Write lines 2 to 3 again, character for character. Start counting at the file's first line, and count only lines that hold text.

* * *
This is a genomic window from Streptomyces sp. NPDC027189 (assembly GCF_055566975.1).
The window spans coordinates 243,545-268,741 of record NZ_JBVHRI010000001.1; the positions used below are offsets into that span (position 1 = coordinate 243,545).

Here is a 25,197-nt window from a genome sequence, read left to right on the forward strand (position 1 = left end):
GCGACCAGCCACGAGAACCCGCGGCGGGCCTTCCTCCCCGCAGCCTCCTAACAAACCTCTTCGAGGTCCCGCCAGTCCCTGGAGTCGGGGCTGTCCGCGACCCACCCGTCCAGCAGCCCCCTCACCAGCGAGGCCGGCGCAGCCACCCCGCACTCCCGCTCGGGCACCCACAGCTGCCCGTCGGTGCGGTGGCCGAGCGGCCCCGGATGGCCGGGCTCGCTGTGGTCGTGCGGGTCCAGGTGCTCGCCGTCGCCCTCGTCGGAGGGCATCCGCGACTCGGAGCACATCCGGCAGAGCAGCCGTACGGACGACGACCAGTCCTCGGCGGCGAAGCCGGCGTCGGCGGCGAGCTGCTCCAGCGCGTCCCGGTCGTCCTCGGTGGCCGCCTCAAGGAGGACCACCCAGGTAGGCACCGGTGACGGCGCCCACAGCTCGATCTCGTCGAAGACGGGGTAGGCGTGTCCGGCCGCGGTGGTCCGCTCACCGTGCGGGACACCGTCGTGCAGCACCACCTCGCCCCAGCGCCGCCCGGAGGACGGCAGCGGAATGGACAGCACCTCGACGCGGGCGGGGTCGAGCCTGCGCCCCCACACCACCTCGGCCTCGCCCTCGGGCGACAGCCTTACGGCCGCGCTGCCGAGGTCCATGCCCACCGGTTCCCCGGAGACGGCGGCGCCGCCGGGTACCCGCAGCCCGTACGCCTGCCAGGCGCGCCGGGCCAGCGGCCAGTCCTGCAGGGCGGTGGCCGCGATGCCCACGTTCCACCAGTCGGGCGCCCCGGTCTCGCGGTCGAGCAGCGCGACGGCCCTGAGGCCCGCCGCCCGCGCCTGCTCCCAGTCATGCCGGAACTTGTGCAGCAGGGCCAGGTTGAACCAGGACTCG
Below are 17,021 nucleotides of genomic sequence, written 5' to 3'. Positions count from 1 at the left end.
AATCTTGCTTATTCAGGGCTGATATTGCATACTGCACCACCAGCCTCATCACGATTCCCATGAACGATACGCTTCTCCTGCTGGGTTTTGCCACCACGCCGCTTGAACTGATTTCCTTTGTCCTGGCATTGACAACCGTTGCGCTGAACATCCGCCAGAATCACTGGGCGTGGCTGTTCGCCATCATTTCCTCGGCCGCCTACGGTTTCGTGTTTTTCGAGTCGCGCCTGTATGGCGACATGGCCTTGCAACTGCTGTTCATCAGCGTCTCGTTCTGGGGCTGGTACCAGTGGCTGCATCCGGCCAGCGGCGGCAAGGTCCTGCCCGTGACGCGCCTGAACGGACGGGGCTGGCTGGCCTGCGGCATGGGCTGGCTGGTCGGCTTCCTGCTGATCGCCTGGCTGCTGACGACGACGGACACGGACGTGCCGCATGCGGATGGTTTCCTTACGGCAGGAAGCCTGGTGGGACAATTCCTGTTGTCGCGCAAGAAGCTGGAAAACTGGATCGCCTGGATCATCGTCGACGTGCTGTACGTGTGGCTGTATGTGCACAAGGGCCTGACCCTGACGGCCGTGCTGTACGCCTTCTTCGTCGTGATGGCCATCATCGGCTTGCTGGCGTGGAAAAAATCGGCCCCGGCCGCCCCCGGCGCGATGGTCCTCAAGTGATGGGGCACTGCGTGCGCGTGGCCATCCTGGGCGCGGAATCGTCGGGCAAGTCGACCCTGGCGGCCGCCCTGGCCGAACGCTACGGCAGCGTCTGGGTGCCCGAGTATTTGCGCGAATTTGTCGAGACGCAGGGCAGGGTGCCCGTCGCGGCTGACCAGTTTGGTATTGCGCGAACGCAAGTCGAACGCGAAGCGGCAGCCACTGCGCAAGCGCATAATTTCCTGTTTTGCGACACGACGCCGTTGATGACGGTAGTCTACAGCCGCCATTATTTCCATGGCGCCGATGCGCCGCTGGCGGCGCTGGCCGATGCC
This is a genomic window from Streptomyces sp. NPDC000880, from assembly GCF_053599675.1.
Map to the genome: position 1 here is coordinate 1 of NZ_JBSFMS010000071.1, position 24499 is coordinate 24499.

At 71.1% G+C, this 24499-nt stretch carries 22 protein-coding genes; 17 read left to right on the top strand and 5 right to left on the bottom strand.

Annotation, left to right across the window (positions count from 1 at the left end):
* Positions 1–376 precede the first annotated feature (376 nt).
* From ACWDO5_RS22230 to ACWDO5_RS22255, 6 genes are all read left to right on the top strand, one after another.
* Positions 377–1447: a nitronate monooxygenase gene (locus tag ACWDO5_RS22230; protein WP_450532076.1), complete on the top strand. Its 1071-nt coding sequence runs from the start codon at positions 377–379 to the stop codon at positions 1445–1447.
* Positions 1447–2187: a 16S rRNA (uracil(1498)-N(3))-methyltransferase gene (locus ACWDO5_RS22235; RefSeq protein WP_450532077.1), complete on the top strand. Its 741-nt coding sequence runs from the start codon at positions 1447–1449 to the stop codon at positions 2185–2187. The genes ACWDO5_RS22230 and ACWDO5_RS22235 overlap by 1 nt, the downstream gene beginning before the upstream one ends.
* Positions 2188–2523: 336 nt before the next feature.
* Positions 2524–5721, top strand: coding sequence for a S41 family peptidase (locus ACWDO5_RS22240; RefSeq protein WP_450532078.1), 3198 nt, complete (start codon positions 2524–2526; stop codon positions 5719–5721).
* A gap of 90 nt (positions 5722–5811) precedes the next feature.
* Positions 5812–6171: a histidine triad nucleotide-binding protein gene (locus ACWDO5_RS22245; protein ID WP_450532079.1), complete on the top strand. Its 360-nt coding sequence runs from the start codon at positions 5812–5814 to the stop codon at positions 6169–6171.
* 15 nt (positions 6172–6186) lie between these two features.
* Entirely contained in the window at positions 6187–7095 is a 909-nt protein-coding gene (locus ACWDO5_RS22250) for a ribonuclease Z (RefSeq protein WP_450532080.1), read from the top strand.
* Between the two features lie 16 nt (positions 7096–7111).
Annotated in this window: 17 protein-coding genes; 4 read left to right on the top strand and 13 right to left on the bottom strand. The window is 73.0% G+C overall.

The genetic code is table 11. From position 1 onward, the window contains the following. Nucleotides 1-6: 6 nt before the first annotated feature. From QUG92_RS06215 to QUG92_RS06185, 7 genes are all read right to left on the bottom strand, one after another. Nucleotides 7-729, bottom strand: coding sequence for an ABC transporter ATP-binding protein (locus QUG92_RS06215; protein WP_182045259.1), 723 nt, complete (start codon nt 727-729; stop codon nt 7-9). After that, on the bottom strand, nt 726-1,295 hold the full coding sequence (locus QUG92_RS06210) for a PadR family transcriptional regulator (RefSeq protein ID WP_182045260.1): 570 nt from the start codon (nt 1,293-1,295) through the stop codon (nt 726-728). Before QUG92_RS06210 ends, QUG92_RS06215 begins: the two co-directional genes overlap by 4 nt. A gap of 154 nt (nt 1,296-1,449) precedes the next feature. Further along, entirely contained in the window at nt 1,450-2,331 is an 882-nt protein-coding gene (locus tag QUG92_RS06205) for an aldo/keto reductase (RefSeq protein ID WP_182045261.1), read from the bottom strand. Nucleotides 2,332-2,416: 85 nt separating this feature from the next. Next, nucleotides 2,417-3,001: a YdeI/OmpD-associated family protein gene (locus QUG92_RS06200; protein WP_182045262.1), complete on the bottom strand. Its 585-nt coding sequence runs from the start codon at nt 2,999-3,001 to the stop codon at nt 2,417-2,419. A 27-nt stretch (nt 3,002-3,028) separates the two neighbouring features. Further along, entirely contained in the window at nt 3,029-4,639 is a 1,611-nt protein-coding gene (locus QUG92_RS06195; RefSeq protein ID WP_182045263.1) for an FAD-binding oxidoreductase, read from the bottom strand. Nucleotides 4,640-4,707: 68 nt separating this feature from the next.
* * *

The window spans coordinates 243,545-268,741 of record NZ_JBVHRI010000001.1; the positions used below are offsets into that span (position 1 = coordinate 243,545).

Here is a 25,197-nt window from a genome sequence, read left to right on the forward strand (position 1 = left end):